Investors failing to hold auditors to account on climate
30 November 2021
hareholders at big publicly-listed companies are waiving through the reappointment of auditors that have failed to address climate risk in their reports, posing a significant risk to their own investments and the planet, according to new research from Greenpeace.
Between January and August 2021, shareholders voted by 90% or more to reappoint the auditors at all but 3 of 349 large listed companies. The companies Greenpeace analysed were either listed on the UK FTSE100 or FTSE 250, or were one of 78 of major global emitters whose audit reports were identified by Carbon Tracker and the Carbon Accounting Project as failing to meet ‘good practice’. ClientEarth found that only 4% of the audit reports of the 250 largest listed UK companies clearly explained whether the auditors had considered climate change-related factors.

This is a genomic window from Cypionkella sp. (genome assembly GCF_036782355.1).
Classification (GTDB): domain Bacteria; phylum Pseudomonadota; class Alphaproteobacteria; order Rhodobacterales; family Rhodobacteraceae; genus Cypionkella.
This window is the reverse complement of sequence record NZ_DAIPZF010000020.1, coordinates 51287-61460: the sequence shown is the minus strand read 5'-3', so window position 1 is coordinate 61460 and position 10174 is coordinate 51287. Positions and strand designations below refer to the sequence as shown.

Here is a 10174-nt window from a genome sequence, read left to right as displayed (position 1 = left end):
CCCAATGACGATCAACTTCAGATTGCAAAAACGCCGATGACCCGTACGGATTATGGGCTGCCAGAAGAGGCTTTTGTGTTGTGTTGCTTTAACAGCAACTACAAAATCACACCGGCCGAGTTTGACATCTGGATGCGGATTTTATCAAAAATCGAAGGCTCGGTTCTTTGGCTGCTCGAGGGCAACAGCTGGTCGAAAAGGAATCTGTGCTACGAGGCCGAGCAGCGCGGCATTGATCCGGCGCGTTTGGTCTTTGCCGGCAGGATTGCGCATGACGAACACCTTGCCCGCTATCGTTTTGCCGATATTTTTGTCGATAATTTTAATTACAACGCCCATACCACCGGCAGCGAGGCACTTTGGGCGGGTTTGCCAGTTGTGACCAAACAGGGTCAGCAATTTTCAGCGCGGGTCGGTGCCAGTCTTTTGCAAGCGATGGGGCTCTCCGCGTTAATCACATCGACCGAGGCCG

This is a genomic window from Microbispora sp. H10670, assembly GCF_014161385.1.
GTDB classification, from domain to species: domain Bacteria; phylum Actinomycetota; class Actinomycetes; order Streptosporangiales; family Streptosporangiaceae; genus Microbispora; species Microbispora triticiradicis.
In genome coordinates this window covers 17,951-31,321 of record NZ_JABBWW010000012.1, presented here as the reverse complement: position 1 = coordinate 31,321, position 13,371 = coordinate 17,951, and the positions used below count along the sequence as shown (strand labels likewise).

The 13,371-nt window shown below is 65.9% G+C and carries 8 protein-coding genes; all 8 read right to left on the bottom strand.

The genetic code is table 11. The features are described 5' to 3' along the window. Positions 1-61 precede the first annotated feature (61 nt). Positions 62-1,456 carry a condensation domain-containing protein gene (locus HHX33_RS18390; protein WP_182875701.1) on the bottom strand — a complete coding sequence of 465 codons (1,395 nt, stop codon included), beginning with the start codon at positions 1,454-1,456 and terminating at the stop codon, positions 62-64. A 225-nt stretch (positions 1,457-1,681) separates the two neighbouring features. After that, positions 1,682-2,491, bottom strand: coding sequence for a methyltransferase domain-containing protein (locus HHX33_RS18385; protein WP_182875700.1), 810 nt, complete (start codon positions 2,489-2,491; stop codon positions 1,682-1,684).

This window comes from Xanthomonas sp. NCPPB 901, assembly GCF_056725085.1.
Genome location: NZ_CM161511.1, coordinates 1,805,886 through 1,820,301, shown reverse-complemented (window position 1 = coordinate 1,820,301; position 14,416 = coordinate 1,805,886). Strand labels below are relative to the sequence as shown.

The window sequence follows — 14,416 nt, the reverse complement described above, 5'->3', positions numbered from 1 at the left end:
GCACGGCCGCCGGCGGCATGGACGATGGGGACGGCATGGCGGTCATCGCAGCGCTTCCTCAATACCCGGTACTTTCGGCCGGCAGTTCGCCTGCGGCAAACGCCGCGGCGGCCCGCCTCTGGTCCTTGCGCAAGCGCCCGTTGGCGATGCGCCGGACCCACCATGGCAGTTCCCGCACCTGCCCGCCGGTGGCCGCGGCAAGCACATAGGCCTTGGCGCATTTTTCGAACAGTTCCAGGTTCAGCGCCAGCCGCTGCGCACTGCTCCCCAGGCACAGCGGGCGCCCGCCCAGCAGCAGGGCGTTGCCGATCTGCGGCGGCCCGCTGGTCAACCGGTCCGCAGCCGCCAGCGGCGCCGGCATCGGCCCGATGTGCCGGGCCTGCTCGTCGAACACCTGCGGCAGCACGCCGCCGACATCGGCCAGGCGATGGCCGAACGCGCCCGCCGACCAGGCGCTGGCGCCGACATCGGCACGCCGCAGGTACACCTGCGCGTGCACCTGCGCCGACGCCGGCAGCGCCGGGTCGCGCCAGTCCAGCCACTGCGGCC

Charlie Kronick, Senior Programme Adviser at Greenpeace UK, said: “Polluting companies and their auditors are failing to integrate climate change and the 1.5 degree target of the Paris Agreement into their business plans and financial statements – for example over-valuing fossil fuels, rather than recognising they need to be phased out. This leads to bad investment decisions that not only harm company profits, but also wreck the climate. Our findings show that investors aren’t going to force auditors to improve any time soon. We’re calling for the government to step in by creating a duty for companies and auditors to ensure climate risk is reflected in financial statements.”